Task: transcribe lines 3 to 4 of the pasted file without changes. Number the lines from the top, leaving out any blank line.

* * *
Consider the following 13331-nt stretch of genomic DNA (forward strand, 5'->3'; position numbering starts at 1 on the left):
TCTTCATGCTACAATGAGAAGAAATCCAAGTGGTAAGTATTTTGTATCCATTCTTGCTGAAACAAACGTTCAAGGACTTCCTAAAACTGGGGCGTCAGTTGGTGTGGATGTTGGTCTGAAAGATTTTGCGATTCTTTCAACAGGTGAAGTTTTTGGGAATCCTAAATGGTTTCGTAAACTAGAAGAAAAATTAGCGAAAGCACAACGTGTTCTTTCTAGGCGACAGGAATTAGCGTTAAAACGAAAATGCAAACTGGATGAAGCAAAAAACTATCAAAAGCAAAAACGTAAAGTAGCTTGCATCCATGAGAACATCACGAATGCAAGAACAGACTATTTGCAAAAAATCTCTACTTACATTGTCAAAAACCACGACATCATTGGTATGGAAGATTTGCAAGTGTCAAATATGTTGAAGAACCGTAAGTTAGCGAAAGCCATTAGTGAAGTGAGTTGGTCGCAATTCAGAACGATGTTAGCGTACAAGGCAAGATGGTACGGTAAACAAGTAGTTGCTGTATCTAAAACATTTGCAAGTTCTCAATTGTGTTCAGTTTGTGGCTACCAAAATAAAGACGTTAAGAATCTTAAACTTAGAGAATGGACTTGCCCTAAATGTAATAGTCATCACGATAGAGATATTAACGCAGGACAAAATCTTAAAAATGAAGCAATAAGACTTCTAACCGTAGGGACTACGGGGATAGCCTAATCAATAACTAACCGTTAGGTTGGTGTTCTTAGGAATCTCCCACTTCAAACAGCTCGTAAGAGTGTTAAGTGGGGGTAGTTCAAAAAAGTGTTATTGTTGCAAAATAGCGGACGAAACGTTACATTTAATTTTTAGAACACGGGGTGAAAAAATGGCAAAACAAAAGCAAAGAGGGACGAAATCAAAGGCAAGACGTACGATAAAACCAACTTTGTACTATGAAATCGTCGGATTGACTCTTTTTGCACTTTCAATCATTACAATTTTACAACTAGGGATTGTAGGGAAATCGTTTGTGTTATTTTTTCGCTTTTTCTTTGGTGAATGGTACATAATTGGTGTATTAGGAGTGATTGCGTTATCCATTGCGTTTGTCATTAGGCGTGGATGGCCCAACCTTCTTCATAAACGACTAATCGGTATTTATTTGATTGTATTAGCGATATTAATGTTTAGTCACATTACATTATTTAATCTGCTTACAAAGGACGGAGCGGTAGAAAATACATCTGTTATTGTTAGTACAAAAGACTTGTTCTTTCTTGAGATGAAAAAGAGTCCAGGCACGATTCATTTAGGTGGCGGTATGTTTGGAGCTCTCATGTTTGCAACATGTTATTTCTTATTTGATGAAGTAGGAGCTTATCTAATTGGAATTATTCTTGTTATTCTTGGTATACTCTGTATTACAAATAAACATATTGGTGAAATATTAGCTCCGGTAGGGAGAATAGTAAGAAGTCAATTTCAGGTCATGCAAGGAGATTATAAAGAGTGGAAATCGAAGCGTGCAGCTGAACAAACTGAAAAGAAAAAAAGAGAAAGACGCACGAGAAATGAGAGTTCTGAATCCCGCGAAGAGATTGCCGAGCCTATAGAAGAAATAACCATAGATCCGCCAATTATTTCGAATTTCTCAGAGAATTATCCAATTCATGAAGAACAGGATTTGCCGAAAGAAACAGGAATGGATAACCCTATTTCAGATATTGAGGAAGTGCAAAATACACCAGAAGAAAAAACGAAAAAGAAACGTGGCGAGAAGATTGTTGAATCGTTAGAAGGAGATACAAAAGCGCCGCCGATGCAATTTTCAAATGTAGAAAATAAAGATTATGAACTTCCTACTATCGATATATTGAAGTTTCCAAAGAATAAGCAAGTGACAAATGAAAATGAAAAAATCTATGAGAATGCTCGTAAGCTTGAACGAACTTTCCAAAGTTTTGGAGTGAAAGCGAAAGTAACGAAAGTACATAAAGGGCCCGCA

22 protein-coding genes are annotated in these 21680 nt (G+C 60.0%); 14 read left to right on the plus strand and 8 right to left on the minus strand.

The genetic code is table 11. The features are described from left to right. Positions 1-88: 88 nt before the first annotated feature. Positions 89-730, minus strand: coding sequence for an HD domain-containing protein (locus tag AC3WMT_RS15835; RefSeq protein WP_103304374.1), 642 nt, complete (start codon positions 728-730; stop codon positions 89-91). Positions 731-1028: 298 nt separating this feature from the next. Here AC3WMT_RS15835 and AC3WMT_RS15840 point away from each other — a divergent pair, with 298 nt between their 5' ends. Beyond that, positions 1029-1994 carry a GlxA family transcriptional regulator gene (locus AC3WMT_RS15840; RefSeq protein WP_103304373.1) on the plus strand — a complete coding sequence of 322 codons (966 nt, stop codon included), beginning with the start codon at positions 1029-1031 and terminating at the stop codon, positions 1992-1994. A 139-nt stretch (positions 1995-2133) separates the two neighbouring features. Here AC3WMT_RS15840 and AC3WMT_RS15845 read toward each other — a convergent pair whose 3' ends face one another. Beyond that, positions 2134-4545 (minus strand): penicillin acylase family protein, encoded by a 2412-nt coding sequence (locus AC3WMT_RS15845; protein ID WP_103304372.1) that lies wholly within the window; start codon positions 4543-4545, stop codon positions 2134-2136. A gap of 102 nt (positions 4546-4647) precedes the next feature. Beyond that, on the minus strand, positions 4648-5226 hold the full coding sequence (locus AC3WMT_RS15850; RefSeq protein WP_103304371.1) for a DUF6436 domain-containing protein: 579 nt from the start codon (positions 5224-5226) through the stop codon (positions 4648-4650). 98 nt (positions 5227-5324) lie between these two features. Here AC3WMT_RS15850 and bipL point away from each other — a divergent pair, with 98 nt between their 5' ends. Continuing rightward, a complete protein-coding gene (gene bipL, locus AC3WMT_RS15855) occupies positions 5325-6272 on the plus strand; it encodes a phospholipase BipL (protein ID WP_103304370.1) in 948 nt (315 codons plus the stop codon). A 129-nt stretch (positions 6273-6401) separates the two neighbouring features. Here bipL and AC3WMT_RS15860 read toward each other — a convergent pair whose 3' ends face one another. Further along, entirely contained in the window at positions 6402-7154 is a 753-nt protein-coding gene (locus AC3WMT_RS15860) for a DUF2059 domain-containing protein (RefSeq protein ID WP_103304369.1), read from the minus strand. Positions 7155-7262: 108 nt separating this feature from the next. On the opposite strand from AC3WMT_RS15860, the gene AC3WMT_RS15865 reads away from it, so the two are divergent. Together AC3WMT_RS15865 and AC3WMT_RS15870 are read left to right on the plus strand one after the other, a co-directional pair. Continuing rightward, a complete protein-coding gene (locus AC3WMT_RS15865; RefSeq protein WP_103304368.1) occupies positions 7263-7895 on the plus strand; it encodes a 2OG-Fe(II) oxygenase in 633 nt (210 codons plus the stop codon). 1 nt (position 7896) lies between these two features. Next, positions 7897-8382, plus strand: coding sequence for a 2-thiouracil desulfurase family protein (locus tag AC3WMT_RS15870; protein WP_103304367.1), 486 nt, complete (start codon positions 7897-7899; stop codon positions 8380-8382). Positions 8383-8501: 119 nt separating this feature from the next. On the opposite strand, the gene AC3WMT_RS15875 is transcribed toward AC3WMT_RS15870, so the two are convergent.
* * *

22 protein-coding genes are annotated in these 21680 nt (G+C 60.0%); 14 read left to right on the plus strand and 8 right to left on the minus strand.

The genetic code is table 11. The features are described from left to right. Positions 1-88: 88 nt before the first annotated feature. Positions 89-730, minus strand: coding sequence for an HD domain-containing protein (locus tag AC3WMT_RS15835; RefSeq protein WP_103304374.1), 642 nt, complete (start codon positions 728-730; stop codon positions 89-91). Positions 731-1028: 298 nt separating this feature from the next. Here AC3WMT_RS15835 and AC3WMT_RS15840 point away from each other — a divergent pair, with 298 nt between their 5' ends. Beyond that, positions 1029-1994 carry a GlxA family transcriptional regulator gene (locus AC3WMT_RS15840; RefSeq protein WP_103304373.1) on the plus strand — a complete coding sequence of 322 codons (966 nt, stop codon included), beginning with the start codon at positions 1029-1031 and terminating at the stop codon, positions 1992-1994. A 139-nt stretch (positions 1995-2133) separates the two neighbouring features. Here AC3WMT_RS15840 and AC3WMT_RS15845 read toward each other — a convergent pair whose 3' ends face one another. Beyond that, positions 2134-4545 (minus strand): penicillin acylase family protein, encoded by a 2412-nt coding sequence (locus AC3WMT_RS15845; protein ID WP_103304372.1) that lies wholly within the window; start codon positions 4543-4545, stop codon positions 2134-2136. A gap of 102 nt (positions 4546-4647) precedes the next feature. Beyond that, on the minus strand, positions 4648-5226 hold the full coding sequence (locus AC3WMT_RS15850; RefSeq protein WP_103304371.1) for a DUF6436 domain-containing protein: 579 nt from the start codon (positions 5224-5226) through the stop codon (positions 4648-4650). 98 nt (positions 5227-5324) lie between these two features. Here AC3WMT_RS15850 and bipL point away from each other — a divergent pair, with 98 nt between their 5' ends. Continuing rightward, a complete protein-coding gene (gene bipL, locus AC3WMT_RS15855) occupies positions 5325-6272 on the plus strand; it encodes a phospholipase BipL (protein ID WP_103304370.1) in 948 nt (315 codons plus the stop codon). A 129-nt stretch (positions 6273-6401) separates the two neighbouring features. Here bipL and AC3WMT_RS15860 read toward each other — a convergent pair whose 3' ends face one another. Further along, entirely contained in the window at positions 6402-7154 is a 753-nt protein-coding gene (locus AC3WMT_RS15860) for a DUF2059 domain-containing protein (RefSeq protein ID WP_103304369.1), read from the minus strand. Positions 7155-7262: 108 nt separating this feature from the next. On the opposite strand from AC3WMT_RS15860, the gene AC3WMT_RS15865 reads away from it, so the two are divergent. Together AC3WMT_RS15865 and AC3WMT_RS15870 are read left to right on the plus strand one after the other, a co-directional pair. Continuing rightward, a complete protein-coding gene (locus AC3WMT_RS15865; RefSeq protein WP_103304368.1) occupies positions 7263-7895 on the plus strand; it encodes a 2OG-Fe(II) oxygenase in 633 nt (210 codons plus the stop codon). 1 nt (position 7896) lies between these two features. Next, positions 7897-8382, plus strand: coding sequence for a 2-thiouracil desulfurase family protein (locus tag AC3WMT_RS15870; protein WP_103304367.1), 486 nt, complete (start codon positions 7897-7899; stop codon positions 8380-8382). Positions 8383-8501: 119 nt separating this feature from the next. On the opposite strand, the gene AC3WMT_RS15875 is transcribed toward AC3WMT_RS15870, so the two are convergent.